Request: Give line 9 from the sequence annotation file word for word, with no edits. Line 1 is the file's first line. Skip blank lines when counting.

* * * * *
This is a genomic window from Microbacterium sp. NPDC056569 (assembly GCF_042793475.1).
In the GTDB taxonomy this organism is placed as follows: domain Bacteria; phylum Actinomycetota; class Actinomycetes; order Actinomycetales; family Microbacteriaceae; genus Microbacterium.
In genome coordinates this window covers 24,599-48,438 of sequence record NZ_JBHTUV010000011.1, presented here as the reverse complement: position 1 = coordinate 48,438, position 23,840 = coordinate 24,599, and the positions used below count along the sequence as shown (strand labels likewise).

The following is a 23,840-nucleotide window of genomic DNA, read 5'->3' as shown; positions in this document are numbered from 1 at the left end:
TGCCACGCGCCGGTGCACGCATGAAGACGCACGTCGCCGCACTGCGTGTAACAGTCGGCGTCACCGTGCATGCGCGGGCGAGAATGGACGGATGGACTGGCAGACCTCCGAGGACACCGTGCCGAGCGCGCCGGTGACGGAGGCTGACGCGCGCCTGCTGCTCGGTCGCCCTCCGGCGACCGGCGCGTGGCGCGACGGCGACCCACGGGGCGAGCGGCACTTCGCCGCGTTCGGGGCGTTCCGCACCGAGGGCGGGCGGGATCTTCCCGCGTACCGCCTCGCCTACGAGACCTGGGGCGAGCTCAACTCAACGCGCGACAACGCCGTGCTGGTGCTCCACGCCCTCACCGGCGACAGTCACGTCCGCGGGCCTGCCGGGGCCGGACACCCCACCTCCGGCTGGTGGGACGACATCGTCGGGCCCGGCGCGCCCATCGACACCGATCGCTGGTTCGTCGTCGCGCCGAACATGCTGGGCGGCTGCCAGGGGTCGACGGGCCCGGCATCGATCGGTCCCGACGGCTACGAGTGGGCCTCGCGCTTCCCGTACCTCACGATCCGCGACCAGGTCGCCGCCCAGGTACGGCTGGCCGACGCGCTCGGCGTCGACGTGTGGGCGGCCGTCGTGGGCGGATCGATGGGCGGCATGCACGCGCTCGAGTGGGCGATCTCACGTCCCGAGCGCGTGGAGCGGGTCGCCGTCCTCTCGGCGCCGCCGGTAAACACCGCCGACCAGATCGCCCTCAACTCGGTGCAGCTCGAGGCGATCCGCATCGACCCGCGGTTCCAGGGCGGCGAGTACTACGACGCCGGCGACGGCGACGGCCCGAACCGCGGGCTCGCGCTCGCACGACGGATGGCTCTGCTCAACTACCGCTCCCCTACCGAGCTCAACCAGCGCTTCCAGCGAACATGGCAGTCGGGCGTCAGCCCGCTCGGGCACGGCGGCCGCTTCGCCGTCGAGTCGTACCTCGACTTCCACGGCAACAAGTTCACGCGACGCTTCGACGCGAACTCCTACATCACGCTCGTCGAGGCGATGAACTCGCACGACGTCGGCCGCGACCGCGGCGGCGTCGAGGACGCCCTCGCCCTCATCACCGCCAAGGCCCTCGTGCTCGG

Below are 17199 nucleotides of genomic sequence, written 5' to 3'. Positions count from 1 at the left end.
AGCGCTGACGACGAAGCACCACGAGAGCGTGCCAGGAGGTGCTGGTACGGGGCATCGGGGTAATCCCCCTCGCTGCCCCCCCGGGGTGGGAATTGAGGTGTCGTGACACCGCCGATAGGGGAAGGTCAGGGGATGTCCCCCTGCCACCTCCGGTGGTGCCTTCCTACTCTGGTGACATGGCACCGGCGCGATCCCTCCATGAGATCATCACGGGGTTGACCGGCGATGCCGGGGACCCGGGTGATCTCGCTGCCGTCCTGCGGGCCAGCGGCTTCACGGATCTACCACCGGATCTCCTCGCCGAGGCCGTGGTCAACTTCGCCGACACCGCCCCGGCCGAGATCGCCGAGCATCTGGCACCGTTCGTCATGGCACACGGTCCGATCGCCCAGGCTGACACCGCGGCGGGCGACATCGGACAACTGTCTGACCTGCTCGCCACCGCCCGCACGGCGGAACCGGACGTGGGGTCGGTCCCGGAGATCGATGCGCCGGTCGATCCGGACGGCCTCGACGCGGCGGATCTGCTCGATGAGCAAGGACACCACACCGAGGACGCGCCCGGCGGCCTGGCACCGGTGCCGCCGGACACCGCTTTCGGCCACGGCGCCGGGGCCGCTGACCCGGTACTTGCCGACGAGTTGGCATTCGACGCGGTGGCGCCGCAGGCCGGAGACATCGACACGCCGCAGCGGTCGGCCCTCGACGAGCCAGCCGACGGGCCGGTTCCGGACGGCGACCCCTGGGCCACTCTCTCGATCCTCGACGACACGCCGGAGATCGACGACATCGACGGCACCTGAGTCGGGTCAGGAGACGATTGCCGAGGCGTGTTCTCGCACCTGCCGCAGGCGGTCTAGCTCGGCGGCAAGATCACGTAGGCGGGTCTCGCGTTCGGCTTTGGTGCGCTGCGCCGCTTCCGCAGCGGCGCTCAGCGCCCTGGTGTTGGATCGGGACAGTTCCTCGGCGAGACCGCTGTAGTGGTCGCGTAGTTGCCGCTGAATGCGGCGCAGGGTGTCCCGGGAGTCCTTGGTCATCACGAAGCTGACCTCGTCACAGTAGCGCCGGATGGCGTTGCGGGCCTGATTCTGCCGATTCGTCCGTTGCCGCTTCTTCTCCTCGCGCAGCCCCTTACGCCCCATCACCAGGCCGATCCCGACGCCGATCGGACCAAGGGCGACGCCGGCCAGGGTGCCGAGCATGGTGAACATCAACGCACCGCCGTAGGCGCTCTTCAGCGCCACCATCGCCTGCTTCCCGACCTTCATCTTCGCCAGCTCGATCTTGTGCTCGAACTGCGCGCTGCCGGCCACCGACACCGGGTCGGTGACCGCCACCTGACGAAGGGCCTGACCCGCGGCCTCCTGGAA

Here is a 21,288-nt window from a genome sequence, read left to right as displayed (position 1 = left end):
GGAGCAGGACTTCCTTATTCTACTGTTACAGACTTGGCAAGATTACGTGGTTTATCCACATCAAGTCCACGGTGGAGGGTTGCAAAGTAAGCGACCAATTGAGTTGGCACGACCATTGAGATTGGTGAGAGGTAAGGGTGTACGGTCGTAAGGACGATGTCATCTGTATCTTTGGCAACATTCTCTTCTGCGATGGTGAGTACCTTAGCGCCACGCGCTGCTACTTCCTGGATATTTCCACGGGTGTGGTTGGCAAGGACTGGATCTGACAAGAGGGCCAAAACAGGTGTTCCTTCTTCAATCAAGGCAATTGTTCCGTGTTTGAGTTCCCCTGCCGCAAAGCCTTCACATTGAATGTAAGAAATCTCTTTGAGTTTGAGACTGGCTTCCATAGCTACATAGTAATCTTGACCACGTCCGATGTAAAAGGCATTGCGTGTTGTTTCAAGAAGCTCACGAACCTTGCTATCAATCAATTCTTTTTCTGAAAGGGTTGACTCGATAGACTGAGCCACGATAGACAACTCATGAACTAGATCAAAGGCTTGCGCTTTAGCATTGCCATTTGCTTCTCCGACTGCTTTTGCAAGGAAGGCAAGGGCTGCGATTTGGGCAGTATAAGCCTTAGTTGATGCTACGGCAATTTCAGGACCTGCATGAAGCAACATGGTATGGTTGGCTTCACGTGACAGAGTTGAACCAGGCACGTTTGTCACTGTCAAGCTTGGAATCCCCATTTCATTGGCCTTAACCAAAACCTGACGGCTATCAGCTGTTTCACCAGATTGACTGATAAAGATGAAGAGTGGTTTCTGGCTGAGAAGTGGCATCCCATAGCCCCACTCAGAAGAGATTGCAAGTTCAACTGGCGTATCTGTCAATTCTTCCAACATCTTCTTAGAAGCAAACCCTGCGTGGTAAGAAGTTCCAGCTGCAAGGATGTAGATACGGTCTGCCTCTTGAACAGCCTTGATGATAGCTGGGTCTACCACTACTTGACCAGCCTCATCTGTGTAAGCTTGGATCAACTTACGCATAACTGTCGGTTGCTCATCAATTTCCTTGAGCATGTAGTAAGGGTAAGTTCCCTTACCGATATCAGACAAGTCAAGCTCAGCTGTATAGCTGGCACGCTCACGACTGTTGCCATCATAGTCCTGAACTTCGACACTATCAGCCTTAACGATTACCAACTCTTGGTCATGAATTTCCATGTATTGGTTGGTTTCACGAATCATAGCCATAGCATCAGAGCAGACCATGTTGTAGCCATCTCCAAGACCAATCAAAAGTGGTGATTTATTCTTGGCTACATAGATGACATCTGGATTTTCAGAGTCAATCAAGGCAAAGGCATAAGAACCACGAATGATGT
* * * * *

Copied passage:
GGAGCAGGACTTCCTTATTCTACTGTTACAGACTTGGCAAGATTACGTGGTTTATCCACATCAAGTCCACGGTGGAGGGTTGCAAAGTAAGCGACCAATTGAGTTGGCACGACCATTGAGATTGGTGAGAGGTAAGGGTGTACGGTCGTAAGGACGATGTCATCTGTATCTTTGGCAACATTCTCTTCTGCGATGGTGAGTACCTTAGCGCCACGCGCTGCTACTTCCTGGATATTTCCACGGGTGTGGTTGGCAAGGACTGGATCTGACAAGAGGGCCAAAACAGGTGTTCCTTCTTCAATCAAGGCAATTGTTCCGTGTTTGAGTTCCCCTGCCGCAAAGCCTTCACATTGAATGTAAGAAATCTCTTTGAGTTTGAGACTGGCTTCCATAGCTACATAGTAATCTTGACCACGTCCGATGTAAAAGGCATTGCGTGTTGTTTCAAGAAGCTCACGAACCTTGCTATCAATCAATTCTTTTTCTGAAAGGGTTGACTCGATAGACTGAGCCACGATAGACAACTCATGAACTAGATCAAAGGCTTGCGCTTTAGCATTGCCATTTGCTTCTCCGACTGCTTTTGCAAGGAAGGCAAGGGCTGCGATTTGGGCAGTATAAGCCTTAGTTGATGCTACGGCAATTTCAGGACCTGCATGAAGCAACATGGTATGGTTGGCTTCACGTGACAGAGTTGAACCAGGCACGTTTGTCACTGTCAAGCTTGGAATCCCCATTTCATTGGCCTTAACCAAAACCTGACGGCTATCAGCTGTTTCACCAGATTGACTGATAAAGATGAAGAGTGGTTTCTGGCTGAGAAGTGGCATCCCATAGCCCCACTCAGAAGAGATTGCAAGTTCAACTGGCGTATCTGTCAATTCTTCCAACATCTTCTTAGAAGCAAACCCTGCGTGGTAAGAAGTTCCAGCTGCAAGGATGTAGATACGGTCTGCCTCTTGAACAGCCTTGATGATAGCTGGGTCTACCACTACTTGACCAGCCTCATCTGTGTAAGCTTGGATCAACTTACGCATAACTGTCGGTTGCTCATCAATTTCCTTGAGCATGTAGTAAGGGTAAGTTCCCTTACCGATATCAGACAAGTCAAGCTCAGCTGTATAGCTGGCACGCTCACGACTGTTGCCATCATAGTCCTGAACTTCGACACTATCAGCCTTAACGATTACCAACTCTTGGTCATGAATTTCCATGTATTGGTTGGTTTCACGAATCATAGCCATAGCATCAGAGCAGACCATGTTGTAGCCATCTCCAAGACCAATCAAAAGTGGTGATTTATTCTTGGCTACATAGATGACATCTGGATTTTCAGAGTCAATCAAGGCAAAGGCATAAGAACCACGAATGATGT